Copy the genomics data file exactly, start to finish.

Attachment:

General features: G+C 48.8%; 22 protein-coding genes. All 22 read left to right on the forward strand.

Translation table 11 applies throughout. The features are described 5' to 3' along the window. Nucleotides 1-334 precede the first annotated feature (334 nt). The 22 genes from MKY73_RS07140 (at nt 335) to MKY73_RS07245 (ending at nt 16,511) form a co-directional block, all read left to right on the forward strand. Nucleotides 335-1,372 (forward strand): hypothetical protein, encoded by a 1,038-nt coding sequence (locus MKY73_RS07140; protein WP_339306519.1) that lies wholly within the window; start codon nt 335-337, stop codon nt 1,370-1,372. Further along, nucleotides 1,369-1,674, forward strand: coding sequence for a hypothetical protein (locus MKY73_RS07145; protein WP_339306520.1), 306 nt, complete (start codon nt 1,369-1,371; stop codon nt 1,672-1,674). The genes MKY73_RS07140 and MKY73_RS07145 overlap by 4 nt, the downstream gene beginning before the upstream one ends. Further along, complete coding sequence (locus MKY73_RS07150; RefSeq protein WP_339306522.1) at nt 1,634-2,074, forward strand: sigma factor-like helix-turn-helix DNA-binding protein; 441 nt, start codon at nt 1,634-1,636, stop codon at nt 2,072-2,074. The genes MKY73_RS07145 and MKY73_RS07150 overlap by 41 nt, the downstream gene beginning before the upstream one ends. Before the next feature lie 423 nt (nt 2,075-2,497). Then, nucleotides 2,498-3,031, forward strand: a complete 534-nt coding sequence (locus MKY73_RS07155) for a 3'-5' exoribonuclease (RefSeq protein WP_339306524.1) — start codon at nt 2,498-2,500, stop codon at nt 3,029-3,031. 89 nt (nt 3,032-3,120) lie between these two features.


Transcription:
General features: G+C 48.8%; 22 protein-coding genes. All 22 read left to right on the forward strand.

Translation table 11 applies throughout. The features are described 5' to 3' along the window. Nucleotides 1-334 precede the first annotated feature (334 nt). The 22 genes from MKY73_RS07140 (at nt 335) to MKY73_RS07245 (ending at nt 16,511) form a co-directional block, all read left to right on the forward strand. Nucleotides 335-1,372 (forward strand): hypothetical protein, encoded by a 1,038-nt coding sequence (locus MKY73_RS07140; protein WP_339306519.1) that lies wholly within the window; start codon nt 335-337, stop codon nt 1,370-1,372. Further along, nucleotides 1,369-1,674, forward strand: coding sequence for a hypothetical protein (locus MKY73_RS07145; protein WP_339306520.1), 306 nt, complete (start codon nt 1,369-1,371; stop codon nt 1,672-1,674). The genes MKY73_RS07140 and MKY73_RS07145 overlap by 4 nt, the downstream gene beginning before the upstream one ends. Further along, complete coding sequence (locus MKY73_RS07150; RefSeq protein WP_339306522.1) at nt 1,634-2,074, forward strand: sigma factor-like helix-turn-helix DNA-binding protein; 441 nt, start codon at nt 1,634-1,636, stop codon at nt 2,072-2,074. The genes MKY73_RS07145 and MKY73_RS07150 overlap by 41 nt, the downstream gene beginning before the upstream one ends. Before the next feature lie 423 nt (nt 2,075-2,497). Then, nucleotides 2,498-3,031, forward strand: a complete 534-nt coding sequence (locus MKY73_RS07155) for a 3'-5' exoribonuclease (RefSeq protein WP_339306524.1) — start codon at nt 2,498-2,500, stop codon at nt 3,029-3,031. 89 nt (nt 3,032-3,120) lie between these two features.